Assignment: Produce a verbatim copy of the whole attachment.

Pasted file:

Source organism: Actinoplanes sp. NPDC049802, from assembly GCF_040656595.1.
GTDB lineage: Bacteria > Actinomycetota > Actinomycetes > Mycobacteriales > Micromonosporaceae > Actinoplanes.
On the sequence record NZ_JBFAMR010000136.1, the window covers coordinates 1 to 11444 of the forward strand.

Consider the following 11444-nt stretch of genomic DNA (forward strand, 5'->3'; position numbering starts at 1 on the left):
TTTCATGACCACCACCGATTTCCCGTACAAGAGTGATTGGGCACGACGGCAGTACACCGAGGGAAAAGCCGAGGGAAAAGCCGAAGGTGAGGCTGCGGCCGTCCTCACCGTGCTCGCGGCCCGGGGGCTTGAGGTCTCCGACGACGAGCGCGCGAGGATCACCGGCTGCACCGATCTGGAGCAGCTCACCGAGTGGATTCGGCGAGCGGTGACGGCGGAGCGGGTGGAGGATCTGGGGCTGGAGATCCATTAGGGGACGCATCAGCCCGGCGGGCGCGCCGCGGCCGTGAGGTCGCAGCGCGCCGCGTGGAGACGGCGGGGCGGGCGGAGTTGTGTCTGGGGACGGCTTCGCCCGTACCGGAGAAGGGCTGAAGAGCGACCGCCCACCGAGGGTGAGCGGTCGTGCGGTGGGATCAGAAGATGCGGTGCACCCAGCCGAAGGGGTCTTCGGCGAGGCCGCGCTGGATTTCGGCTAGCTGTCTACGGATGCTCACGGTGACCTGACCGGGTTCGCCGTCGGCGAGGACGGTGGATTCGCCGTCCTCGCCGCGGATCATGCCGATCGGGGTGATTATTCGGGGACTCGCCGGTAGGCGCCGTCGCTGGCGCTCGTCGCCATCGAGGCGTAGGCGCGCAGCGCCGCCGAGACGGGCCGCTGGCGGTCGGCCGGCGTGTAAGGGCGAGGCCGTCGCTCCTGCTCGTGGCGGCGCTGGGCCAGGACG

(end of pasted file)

Source organism: Actinoplanes sp. NPDC049802, from assembly GCF_040656595.1.
GTDB lineage: Bacteria > Actinomycetota > Actinomycetes > Mycobacteriales > Micromonosporaceae > Actinoplanes.
On the sequence record NZ_JBFAMR010000136.1, the window covers coordinates 1 to 11444 of the forward strand.

Consider the following 11444-nt stretch of genomic DNA (forward strand, 5'->3'; position numbering starts at 1 on the left):
TTTCATGACCACCACCGATTTCCCGTACAAGAGTGATTGGGCACGACGGCAGTACACCGAGGGAAAAGCCGAGGGAAAAGCCGAAGGTGAGGCTGCGGCCGTCCTCACCGTGCTCGCGGCCCGGGGGCTTGAGGTCTCCGACGACGAGCGCGCGAGGATCACCGGCTGCACCGATCTGGAGCAGCTCACCGAGTGGATTCGGCGAGCGGTGACGGCGGAGCGGGTGGAGGATCTGGGGCTGGAGATCCATTAGGGGACGCATCAGCCCGGCGGGCGCGCCGCGGCCGTGAGGTCGCAGCGCGCCGCGTGGAGACGGCGGGGCGGGCGGAGTTGTGTCTGGGGACGGCTTCGCCCGTACCGGAGAAGGGCTGAAGAGCGACCGCCCACCGAGGGTGAGCGGTCGTGCGGTGGGATCAGAAGATGCGGTGCACCCAGCCGAAGGGGTCTTCGGCGAGGCCGCGCTGGATTTCGGCTAGCTGTCTACGGATGCTCACGGTGACCTGACCGGGTTCGCCGTCGGCGAGGACGGTGGATTCGCCGTCCTCGCCGCGGATCATGCCGATCGGGGTGATTATTCGGGGACTCGCCGGTAGGCGCCGTCGCTGGCGCTCGTCGCCATCGAGGCGTAGGCGCGCAGCGCCGCCGAGACGGGCCGCTGGCGGTCGGCCGGCGTGTAAGGGCGAGGCCGTCGCTCCTGCTCGTGGCGGCGCTGGGCCAGGACG